Anybody reading all the hype about microservices is going to walk away thinking one thing: Too good to be true.
Applications and networks that are faster, cheaper, and higher quality? C’mon, pull my other leg now.
No matter what the technology, no Big Change comes easily, quickly, or cheaply. That’s not just because of your need to maximize the return on your existing technology investments. There will always be an accompanying need for new skills, whether retraining current employees, hiring new ones, or going the services route.
According to Sequoia Capital’s Matt Miller in a January 23, 2016, article on TechCrunch, microservices’ most distinguishing characteristic is specialization. Today’s large, “monolithic” applications are replaced with apps comprised of many distinct, interchangeable parts. These “loosely coupled… autonomous pieces” are the key to making development faster, more efficient, and less expensive. The pieces are assembled in the software equivalent of the production line.
The biggest names in tech have been using microservices for years. They include Google, Amazon, Airbnb, Disney, Dropbox, and Twitter. Miller compiles the noteworthy lessons learned by early adopters of microservices, first and most important of which is to determine whether a particular app justifies paying the “microservices premium.”
The evolving microservices ecosystem, as presented by Sequoia Capital.
When an app reaches a certain level of complexity, the microservices approach introduces so much overhead that costs soar and performance sinks. Before you can expect to realize the benefits of microservices, you need to have continuous delivery and automated processes in place. Proponents recommend that you start small, match the process to your business’s characteristics, and build on your early successes.
As more apps are converted to microservices, it may help to create a shared repository of services to avoid having multiple active versions of common services. Monitoring becomes more of a challenge as the number and complexity of your microservice apps increase.
Laying the groundwork for a gradual transition to microservices
A prerequisite to adoption of microservices-based applications is the switch to a DevOps model of IT management, according to Computer Weekly’s Danny Bradbury in a February 2016 article. An incremental approach to microservices adoption is supported by the many plug-ins offered by cloud services for connection to in-house data centers.
For example, a company with an extensive distributed inventory management system wouldn’t attempt to re-engineer the entire application for microservices, but it could create enhancements to the system based on container-based microservices that integrate smoothly with existing functions. It is important to find purposes that benefit from quick code turnaround and continual innovation, such as mobile applications.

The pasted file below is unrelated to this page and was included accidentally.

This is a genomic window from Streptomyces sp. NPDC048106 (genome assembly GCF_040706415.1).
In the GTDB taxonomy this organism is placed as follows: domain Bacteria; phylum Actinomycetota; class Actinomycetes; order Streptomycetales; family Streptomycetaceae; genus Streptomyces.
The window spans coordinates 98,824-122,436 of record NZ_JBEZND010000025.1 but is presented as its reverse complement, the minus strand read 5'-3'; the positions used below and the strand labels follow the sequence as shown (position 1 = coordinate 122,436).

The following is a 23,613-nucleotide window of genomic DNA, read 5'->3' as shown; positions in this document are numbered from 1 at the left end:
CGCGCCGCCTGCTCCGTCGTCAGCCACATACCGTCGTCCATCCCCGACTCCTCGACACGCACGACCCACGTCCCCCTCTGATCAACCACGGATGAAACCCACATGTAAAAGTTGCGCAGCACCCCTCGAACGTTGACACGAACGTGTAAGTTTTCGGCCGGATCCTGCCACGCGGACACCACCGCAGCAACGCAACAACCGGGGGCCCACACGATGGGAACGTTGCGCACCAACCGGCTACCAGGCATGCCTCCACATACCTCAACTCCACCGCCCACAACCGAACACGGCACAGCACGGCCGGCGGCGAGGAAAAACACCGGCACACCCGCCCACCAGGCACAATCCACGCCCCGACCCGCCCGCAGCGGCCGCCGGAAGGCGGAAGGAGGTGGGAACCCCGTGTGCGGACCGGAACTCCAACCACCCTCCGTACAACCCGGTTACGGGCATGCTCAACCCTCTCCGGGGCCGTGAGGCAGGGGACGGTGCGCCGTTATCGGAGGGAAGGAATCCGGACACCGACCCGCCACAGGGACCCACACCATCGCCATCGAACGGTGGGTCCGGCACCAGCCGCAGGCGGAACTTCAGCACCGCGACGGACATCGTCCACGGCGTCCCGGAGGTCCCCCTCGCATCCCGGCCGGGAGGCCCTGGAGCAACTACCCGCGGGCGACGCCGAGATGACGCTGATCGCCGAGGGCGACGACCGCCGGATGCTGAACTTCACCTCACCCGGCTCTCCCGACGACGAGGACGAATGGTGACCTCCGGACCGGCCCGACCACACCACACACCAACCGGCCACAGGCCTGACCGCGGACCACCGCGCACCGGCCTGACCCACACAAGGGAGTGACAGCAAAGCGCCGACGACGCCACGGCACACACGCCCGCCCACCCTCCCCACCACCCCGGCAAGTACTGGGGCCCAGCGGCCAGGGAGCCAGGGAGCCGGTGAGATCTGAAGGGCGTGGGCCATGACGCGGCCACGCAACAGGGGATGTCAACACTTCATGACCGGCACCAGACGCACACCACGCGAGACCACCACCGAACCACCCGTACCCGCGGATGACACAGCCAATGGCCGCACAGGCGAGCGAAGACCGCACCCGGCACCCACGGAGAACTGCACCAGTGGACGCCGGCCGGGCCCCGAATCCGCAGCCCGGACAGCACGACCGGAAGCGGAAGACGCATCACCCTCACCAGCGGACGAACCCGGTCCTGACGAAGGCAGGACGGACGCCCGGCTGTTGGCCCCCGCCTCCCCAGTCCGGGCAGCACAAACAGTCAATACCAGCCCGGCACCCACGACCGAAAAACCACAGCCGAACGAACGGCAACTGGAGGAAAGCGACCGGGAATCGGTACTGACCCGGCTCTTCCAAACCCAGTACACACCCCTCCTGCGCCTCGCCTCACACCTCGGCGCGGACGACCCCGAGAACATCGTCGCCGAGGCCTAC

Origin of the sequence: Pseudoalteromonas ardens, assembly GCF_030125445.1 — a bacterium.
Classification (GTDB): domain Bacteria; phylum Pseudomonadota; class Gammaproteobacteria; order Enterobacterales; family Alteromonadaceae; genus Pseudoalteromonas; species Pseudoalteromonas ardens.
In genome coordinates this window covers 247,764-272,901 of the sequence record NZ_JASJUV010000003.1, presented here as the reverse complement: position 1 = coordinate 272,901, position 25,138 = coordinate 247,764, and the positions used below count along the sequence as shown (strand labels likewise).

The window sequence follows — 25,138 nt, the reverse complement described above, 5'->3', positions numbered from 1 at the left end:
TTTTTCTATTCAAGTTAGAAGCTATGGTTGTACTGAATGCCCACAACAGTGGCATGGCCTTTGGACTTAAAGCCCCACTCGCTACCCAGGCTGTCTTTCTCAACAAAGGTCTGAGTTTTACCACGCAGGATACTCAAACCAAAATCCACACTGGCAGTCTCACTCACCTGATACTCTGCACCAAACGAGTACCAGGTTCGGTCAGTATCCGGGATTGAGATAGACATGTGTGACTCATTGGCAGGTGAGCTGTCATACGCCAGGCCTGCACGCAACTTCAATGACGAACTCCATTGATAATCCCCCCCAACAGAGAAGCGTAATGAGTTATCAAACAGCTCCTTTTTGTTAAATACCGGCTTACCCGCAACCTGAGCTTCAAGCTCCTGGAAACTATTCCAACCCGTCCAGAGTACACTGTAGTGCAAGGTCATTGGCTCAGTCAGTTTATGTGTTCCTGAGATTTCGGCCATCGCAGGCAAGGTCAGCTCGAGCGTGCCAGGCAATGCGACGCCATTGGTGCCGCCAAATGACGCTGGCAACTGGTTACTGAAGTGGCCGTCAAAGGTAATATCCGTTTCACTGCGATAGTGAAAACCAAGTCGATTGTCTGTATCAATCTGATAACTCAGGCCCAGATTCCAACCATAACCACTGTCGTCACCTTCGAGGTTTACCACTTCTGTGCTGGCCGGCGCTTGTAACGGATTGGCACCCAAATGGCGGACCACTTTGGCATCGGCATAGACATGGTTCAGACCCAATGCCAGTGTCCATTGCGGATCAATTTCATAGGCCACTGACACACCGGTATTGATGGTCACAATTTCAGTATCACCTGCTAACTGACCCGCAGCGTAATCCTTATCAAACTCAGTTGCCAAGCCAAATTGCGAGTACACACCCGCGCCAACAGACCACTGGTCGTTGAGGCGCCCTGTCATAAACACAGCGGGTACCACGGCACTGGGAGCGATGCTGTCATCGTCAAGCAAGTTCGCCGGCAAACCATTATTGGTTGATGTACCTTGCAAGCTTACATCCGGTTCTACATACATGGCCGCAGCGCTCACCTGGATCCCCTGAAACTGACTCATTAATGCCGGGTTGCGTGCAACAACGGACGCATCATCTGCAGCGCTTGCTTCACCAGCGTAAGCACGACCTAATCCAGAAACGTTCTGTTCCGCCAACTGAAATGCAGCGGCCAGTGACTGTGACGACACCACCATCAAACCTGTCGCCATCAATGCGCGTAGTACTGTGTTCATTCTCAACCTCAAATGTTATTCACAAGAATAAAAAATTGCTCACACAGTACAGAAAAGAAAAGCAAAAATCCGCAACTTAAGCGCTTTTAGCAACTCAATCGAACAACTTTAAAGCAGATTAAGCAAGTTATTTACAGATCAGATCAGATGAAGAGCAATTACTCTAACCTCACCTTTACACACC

In fact, adoption of microservices and the transition to DevOps go hand-in-hand, according to analysts. Developers and operations staff have to work together throughout the development, testing, deployment, and update cycle. The days of hand-offs are over, which means when a code problem is discovered at 2:00 a.m., the developer is just as likely to receive the alert as the operations staffer. The potential IT culture shock is another reason to plan a deliberate, step-by-step transition to microservices.
APIs are the glue that bind the many specialized services and other distributed components of the microservices architecture. Source: Integration Works
A lesson in how not to implement microservices
In an August 25, 2015, post on InfoQ, Vijay Alagarasan recounts how one organization used a services approach to develop and deploy a claims platform that ultimately crashed and burned. The resulting application worked as expected upon initial deployment, but despite being engineered to support many incremental updates and frequent redeployments, the system collapsed under its own weight.
Once in production, the app was updated 10 times more frequently than occurred with the initial implementation. The resulting functional testing and release cycle slowed updates to a crawl, leaving users waiting for the features they needed to realize the promised productivity boost. The system was unable to scale as functions unrelated to its core purpose were added haphazardly, usually at the request of “influential” customers.
To avoid getting bogged down in feature creep – the enemy of agility – an arbiter is required to exclude any functions being glommed on that aren’t directly related to the app’s core purpose. Without functional separation, the agility, performance, and scalability promised by microservices cannot be realized.
Other requirements for microservices to thrive are to create an environment that supports continuous deployment, eliminate out-of-process calls in your layered architecture, make sure your services are independent (updates don’t rely on outside approval), automate configuration management, plan ahead for smooth implementation of new versions, and use an API gateway to facilitate orchestration of services and other components.